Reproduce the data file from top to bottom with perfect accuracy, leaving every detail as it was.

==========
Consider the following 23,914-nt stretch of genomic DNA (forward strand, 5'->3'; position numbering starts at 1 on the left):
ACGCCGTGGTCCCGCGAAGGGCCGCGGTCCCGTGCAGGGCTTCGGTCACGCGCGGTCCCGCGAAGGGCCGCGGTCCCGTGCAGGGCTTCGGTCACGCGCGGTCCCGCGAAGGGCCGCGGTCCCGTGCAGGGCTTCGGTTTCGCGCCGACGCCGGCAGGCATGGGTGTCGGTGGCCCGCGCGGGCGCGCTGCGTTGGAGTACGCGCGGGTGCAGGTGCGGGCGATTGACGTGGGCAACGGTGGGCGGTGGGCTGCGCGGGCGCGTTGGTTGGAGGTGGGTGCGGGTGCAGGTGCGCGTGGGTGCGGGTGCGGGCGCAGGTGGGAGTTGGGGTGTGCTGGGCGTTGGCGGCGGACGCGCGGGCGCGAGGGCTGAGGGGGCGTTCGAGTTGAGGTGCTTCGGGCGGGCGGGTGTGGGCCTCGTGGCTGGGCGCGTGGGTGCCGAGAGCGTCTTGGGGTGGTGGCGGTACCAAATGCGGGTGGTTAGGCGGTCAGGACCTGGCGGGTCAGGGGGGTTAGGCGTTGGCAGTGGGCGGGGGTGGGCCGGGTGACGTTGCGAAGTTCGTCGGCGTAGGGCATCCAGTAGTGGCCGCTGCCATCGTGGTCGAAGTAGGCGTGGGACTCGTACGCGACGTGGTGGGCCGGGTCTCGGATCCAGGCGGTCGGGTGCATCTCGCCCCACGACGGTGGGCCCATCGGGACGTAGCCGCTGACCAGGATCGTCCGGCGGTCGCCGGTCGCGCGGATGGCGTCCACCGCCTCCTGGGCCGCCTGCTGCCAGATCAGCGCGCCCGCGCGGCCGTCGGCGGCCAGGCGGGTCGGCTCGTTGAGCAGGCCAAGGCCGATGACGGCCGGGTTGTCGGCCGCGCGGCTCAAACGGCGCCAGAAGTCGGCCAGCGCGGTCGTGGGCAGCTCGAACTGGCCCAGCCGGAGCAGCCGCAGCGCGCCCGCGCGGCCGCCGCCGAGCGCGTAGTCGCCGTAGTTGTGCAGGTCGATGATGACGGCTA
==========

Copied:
Consider the following 23,914-nt stretch of genomic DNA (forward strand, 5'->3'; position numbering starts at 1 on the left):
ACGCCGTGGTCCCGCGAAGGGCCGCGGTCCCGTGCAGGGCTTCGGTCACGCGCGGTCCCGCGAAGGGCCGCGGTCCCGTGCAGGGCTTCGGTCACGCGCGGTCCCGCGAAGGGCCGCGGTCCCGTGCAGGGCTTCGGTTTCGCGCCGACGCCGGCAGGCATGGGTGTCGGTGGCCCGCGCGGGCGCGCTGCGTTGGAGTACGCGCGGGTGCAGGTGCGGGCGATTGACGTGGGCAACGGTGGGCGGTGGGCTGCGCGGGCGCGTTGGTTGGAGGTGGGTGCGGGTGCAGGTGCGCGTGGGTGCGGGTGCGGGCGCAGGTGGGAGTTGGGGTGTGCTGGGCGTTGGCGGCGGACGCGCGGGCGCGAGGGCTGAGGGGGCGTTCGAGTTGAGGTGCTTCGGGCGGGCGGGTGTGGGCCTCGTGGCTGGGCGCGTGGGTGCCGAGAGCGTCTTGGGGTGGTGGCGGTACCAAATGCGGGTGGTTAGGCGGTCAGGACCTGGCGGGTCAGGGGGGTTAGGCGTTGGCAGTGGGCGGGGGTGGGCCGGGTGACGTTGCGAAGTTCGTCGGCGTAGGGCATCCAGTAGTGGCCGCTGCCATCGTGGTCGAAGTAGGCGTGGGACTCGTACGCGACGTGGTGGGCCGGGTCTCGGATCCAGGCGGTCGGGTGCATCTCGCCCCACGACGGTGGGCCCATCGGGACGTAGCCGCTGACCAGGATCGTCCGGCGGTCGCCGGTCGCGCGGATGGCGTCCACCGCCTCCTGGGCCGCCTGCTGCCAGATCAGCGCGCCCGCGCGGCCGTCGGCGGCCAGGCGGGTCGGCTCGTTGAGCAGGCCAAGGCCGATGACGGCCGGGTTGTCGGCCGCGCGGCTCAAACGGCGCCAGAAGTCGGCCAGCGCGGTCGTGGGCAGCTCGAACTGGCCCAGCCGGAGCAGCCGCAGCGCGCCCGCGCGGCCGCCGCCGAGCGCGTAGTCGCCGTAGTTGTGCAGGTCGATGATGACGGCTA